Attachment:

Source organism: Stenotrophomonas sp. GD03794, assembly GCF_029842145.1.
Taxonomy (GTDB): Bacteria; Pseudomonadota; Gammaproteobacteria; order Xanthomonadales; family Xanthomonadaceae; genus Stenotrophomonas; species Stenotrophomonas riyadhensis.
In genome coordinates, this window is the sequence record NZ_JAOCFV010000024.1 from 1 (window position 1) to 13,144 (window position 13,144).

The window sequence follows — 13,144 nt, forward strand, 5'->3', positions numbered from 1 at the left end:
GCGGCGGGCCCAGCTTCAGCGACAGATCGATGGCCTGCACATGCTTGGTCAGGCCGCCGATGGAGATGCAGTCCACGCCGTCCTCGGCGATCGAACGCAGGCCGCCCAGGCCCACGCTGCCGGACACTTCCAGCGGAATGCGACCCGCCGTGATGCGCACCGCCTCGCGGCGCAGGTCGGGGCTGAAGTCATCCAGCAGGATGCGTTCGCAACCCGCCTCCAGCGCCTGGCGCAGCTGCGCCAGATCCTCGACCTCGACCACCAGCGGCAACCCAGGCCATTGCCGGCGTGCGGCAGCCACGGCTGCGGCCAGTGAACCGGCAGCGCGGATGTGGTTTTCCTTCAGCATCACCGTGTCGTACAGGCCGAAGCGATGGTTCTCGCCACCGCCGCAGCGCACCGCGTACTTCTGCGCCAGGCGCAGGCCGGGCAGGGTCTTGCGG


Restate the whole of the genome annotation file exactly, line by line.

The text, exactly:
Source organism: Stenotrophomonas sp. GD03794, assembly GCF_029842145.1.
Taxonomy (GTDB): Bacteria; Pseudomonadota; Gammaproteobacteria; order Xanthomonadales; family Xanthomonadaceae; genus Stenotrophomonas; species Stenotrophomonas riyadhensis.
In genome coordinates, this window is the sequence record NZ_JAOCFV010000024.1 from 1 (window position 1) to 13,144 (window position 13,144).

The window sequence follows — 13,144 nt, forward strand, 5'->3', positions numbered from 1 at the left end:
GCGGCGGGCCCAGCTTCAGCGACAGATCGATGGCCTGCACATGCTTGGTCAGGCCGCCGATGGAGATGCAGTCCACGCCGTCCTCGGCGATCGAACGCAGGCCGCCCAGGCCCACGCTGCCGGACACTTCCAGCGGAATGCGACCCGCCGTGATGCGCACCGCCTCGCGGCGCAGGTCGGGGCTGAAGTCATCCAGCAGGATGCGTTCGCAACCCGCCTCCAGCGCCTGGCGCAGCTGCGCCAGATCCTCGACCTCGACCACCAGCGGCAACCCAGGCCATTGCCGGCGTGCGGCAGCCACGGCTGCGGCCAGTGAACCGGCAGCGCGGATGTGGTTTTCCTTCAGCATCACCGTGTCGTACAGGCCGAAGCGATGGTTCTCGCCACCGCCGCAGCGCACCGCGTACTTCTGCGCCAGGCGCAGGCCGGGCAGGGTCTTGCGG